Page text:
‘How to Speak Hip’ - Mercury Records 1959

Via wikipedia How to Speak Hip was a comedy album by Del Close and John Brent, released by Mercury Records in 1959. The album presents itself as a didactic tool to be used by the listener to learn the secret language of the 'hipster'. As a parody of language-learning tools, the album presents a course in 'hip'. Basic concepts such as "cool" and "uncool" are taught, as well as vocabulary building ("dig", "dig it", "dig yourself, baby", "dig the chick", "dig the cat", "What a drag!"). Social notes are presented as for many language courses, and later in the album, the teacher (Close) is taken on field trips into the secret life of the hipster (Brent). However, the hipster rebels against participating in the teaching tool, leading to a humorously compromised teaching style.

The album itself was illustrated throughout. The woodcuts used as illustrations on the LP were stolen from Del's Chicago apartment in the 1980s.

Brian Wilson can be heard fondly mentioning this album in the box set The Pet Sounds Sessions during the highlights of the recording sessions of the album on "Hang on to your Ego" take 2 on Pet Sounds; a full working title for the album's track "Let's Go Away For Awhile" was "Let's Go Away For Awhile (And Then We'll Have World Peace)," the parenthetical being an allusion to the album.

Listen to the album > http://audio.skeyelab.com/howtospeakhip/

Le Travailleur (The Worker)

Via Château-vacant > http://vimeo.com/user3432785

Animation movie realized in Strasbourg in a first time, and then during a seven months residence taking place in a disused building of the Morvan hospital in Brest and at last in a farm shed of Kéraliou.
Decors are installations at human size, no miniaturised, of which each element was handmade.Characters are articulated wooden dummies also at human size and handmade.
The theme music is an original composition by Hamza Touré.  This movie received the first prize of animation movie at the Strasboug festival "Filmer en Alsace" in 2008, and nominated at the Berlin festival Illustrative in 2009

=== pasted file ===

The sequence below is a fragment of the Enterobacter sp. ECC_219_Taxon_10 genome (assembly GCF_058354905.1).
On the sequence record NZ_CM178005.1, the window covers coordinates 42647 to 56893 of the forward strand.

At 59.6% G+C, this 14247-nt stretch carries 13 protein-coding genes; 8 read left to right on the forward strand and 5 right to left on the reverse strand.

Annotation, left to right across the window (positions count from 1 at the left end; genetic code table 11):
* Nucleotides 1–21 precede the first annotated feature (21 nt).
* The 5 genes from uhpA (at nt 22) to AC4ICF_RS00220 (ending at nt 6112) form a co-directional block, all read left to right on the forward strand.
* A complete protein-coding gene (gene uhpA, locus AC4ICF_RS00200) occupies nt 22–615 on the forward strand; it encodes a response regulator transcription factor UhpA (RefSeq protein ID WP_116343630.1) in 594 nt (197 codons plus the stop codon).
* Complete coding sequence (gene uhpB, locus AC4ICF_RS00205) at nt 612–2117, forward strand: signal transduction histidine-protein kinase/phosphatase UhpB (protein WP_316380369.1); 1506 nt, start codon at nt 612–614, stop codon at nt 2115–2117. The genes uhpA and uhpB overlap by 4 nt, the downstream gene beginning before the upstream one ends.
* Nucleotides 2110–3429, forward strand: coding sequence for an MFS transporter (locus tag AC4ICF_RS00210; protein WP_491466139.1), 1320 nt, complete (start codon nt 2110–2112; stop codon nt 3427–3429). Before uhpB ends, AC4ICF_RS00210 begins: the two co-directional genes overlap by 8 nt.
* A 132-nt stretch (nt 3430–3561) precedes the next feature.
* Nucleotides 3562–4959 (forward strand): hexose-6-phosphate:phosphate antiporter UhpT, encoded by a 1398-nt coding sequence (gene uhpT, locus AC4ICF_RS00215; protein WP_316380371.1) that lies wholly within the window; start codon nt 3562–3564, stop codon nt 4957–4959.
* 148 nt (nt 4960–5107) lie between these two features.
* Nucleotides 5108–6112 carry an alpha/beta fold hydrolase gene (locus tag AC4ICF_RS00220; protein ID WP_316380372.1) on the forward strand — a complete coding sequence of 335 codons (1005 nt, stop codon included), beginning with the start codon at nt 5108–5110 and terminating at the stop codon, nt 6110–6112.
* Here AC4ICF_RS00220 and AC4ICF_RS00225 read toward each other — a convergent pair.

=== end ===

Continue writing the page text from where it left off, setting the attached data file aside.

R.I.P Captain Beefheart 1941–2010

via wikipedia Don Van Vliet born Donald Glen Vliet January 15, 1941 – December 17, 2010 was an American musician and visual artist best known by the stage name Captain Beefheart. His musical work was conducted with a rotating ensemble of musicians he called The Magic Band, active between 1965 and 1982, with whom he recorded 12 studio albums. Noted for his powerful singing voice with its wide range, Van Vliet also played the harmonica, saxophone and numerous other wind instruments. His music blended rock, blues and psychedelia with free jazz, avant-garde and contemporary experimental composition. An iconoclastic mix of complex instrumentation, atonal melodies, and often humorously surreal lyrics, it was crafted through dictatorial control over his musicians and creative vision.

During his teen years in Lancaster, California, Van Vliet acquired an eclectic musical taste and formed "a mutually useful but volatile" friendship with Frank Zappa, with whom he sporadically competed and collaborated. He began performing with his Captain Beefheart persona in 1964 and joined the original Magic Band in 1965. The group drew acclaim with their first album in 1967 on Buddah Records, Safe As Milk. After being dropped by two consecutive record labels, they signed to Frank Zappa's newly formed Straight Records. Zappa as producer granted Beefheart the unrestrained artistic freedom to release 1969's Trout Mask Replica, ranked fifty-eighth in Rolling Stone magazine's 2003 list of the 500 greatest albums of all time. Having not been paid for a European tour, and worn out from years of Beefheart's abusive behavior, the entire "Magic Band" left him in 1974. A brief and critically panned flirtation with more conventional rock music resulted in two albums he later disowned. Beefheart then formed a new Magic Band with a group of younger musicians and regained contemporary approval through three final albums: Shiny Beast (Bat Chain Puller) (1978), Doc at the Radar Station (1980) and Ice Cream for Crow (1982).

Van Vliet has been described as "one of modern music's true innovators" with "a singular body of work virtually unrivalled in its daring and fluid creativity".  Although he achieved little commercial or mainstream critical success, he sustained a cult following as a "highly significant" and "incalculable" influence on an array of New Wave, punk,post-punk, experimental and alternative rock musicians.  Known for his enigmatic personality and relationship with the public, Van Vliet made few public appearances after his retirement from music (and from his Beefheart persona) in 1982 to pursue a career in art, an interest that originated in his childhood talent for sculpture. His expressionist paintings and drawings demand high prices, and have been exhibited in several countries.  Van Vliet died in 2010, after many years suffering from multiple sclerosis.

Eric Fraser (1902 - 1983)

Images taken from the book Eric Fraser designer and illustrator: http://amzn.to/eYM8rM 

from wikipedia: Eric George Fraser (June 11, 1902 – November 15, 1983) was one of the foremost British illustrators and graphic artists of his time, famous in the public mind for his regular contributions to the Radio Times, and as the creator in 1931 of 'Mr Therm' in adverts for the Gas, Light and Coke Company.